Although at first I wasn't sure about Sierra Boggess, she ultimately brings a level of compassion to the role that I haven't seen in many other Christines. Her Christine is not drawn to the Phantom solely because of his voice and her lack of willpower - she is pulled back again and again because she *wants to help*. The final scene, where she bids the Phantom goodbye, was extremely moving - even as she gains her independence and takes it, you can see her wishing she could bring the Phantom some happiness. Not because she is in love with him, by any means, but because his sorrow touches her deeply.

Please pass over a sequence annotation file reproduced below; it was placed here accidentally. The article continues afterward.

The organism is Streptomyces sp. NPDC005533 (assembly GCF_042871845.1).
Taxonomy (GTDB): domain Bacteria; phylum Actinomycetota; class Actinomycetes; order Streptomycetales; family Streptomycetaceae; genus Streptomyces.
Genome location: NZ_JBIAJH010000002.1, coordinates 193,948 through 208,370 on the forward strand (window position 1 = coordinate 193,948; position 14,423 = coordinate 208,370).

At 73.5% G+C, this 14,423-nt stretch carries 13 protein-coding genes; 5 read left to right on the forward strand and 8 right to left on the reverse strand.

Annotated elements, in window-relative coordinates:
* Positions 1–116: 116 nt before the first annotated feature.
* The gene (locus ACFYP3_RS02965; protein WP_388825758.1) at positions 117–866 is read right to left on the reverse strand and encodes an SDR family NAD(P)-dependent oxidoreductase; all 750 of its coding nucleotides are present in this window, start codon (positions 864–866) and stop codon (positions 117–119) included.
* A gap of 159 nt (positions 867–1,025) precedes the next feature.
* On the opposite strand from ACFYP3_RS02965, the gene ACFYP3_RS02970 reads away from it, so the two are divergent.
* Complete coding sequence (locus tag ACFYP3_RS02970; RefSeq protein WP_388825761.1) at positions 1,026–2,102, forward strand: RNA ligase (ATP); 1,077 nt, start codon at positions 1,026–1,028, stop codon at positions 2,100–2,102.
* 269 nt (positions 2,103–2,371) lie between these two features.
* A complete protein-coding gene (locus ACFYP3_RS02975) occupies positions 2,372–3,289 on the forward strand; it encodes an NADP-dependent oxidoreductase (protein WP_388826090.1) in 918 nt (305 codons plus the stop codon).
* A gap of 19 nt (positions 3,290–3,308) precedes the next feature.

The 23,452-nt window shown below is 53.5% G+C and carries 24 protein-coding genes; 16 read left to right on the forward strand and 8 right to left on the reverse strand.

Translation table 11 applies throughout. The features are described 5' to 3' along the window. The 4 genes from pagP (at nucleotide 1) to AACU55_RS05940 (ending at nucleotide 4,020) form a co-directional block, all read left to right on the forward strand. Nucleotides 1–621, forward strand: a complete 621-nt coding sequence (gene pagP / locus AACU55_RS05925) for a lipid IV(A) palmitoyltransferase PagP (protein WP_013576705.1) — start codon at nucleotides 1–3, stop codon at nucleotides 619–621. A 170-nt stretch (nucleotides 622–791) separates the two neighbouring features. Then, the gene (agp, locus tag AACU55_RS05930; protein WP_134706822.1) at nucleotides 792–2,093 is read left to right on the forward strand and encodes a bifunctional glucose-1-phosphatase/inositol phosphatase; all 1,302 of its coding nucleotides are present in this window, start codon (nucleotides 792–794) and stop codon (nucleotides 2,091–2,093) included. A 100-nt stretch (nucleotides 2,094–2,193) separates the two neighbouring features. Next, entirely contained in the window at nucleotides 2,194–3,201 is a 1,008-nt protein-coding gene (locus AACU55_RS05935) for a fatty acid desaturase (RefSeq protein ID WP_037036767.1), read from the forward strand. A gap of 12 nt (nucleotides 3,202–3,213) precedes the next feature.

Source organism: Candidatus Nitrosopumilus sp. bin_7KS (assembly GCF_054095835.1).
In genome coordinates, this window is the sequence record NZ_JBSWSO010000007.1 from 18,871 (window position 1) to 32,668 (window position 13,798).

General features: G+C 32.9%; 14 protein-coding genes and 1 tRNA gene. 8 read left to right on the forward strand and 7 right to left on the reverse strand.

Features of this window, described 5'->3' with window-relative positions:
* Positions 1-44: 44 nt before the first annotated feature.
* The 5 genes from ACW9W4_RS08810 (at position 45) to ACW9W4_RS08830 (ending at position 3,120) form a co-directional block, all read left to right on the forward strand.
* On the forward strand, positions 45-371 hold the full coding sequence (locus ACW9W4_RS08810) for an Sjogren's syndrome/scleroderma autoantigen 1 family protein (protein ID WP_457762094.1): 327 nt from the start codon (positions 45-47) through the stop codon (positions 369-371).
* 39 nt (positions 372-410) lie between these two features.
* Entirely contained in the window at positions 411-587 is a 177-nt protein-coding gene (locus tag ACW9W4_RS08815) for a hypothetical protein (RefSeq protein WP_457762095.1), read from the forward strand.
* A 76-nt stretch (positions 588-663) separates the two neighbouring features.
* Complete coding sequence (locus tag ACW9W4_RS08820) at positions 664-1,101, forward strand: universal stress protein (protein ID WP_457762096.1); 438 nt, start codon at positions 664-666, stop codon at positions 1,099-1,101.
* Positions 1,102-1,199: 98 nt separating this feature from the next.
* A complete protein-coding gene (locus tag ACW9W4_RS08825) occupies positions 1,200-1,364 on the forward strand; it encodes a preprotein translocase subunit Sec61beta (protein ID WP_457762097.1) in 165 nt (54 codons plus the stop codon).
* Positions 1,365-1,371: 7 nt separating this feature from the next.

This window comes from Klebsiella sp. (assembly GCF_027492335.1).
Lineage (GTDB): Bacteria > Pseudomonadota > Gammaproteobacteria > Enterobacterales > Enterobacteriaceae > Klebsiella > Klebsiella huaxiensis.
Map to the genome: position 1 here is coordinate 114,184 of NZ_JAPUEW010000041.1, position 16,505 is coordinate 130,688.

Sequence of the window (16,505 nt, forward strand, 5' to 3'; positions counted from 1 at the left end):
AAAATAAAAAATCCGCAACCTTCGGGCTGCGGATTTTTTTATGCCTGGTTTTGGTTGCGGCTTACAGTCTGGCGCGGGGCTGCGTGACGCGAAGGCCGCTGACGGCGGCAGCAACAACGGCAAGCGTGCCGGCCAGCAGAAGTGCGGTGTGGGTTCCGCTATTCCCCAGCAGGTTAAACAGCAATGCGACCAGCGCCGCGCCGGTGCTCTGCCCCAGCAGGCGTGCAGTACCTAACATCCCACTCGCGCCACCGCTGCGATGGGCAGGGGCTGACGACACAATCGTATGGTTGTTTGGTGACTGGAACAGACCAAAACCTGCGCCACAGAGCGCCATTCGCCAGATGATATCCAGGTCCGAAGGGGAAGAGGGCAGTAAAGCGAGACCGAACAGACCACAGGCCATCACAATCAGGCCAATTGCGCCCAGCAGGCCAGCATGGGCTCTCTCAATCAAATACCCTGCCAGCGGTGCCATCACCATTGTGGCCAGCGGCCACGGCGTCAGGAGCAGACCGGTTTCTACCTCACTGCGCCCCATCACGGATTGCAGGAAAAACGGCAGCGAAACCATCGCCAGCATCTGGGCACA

This production's Raoul is the low point, however. Patrick Wilson was my favorite part of the 2004 version, and Hadley Fraser is... rather despicable. Instead of being the Phantom's antithesis, a sweet and reassuring character, he, too, treats Christine as if she were a child, singing every line with an oddly commanding tone. "All I Ask of You" was particularly bizarre - in the scene leading up to it, he responded to her (very legitimate) fears with annoyed facial expressions and deliveries that did not match his words. When he did begin the famous love song, he looked not at Christine, but directly out at the audience, giving the impression that he was saying what needed to be said to calm down his hysterical girlfriend, but that he'd really rather not be there. I kept thinking any minute he was going to roll his eyes as he sang words he clearly didn't believe. I usually dislike the character of Raoul, but for his spinelessness - and here I found him *missing* that spinelessness, because at least it had a touch of the sweet to it.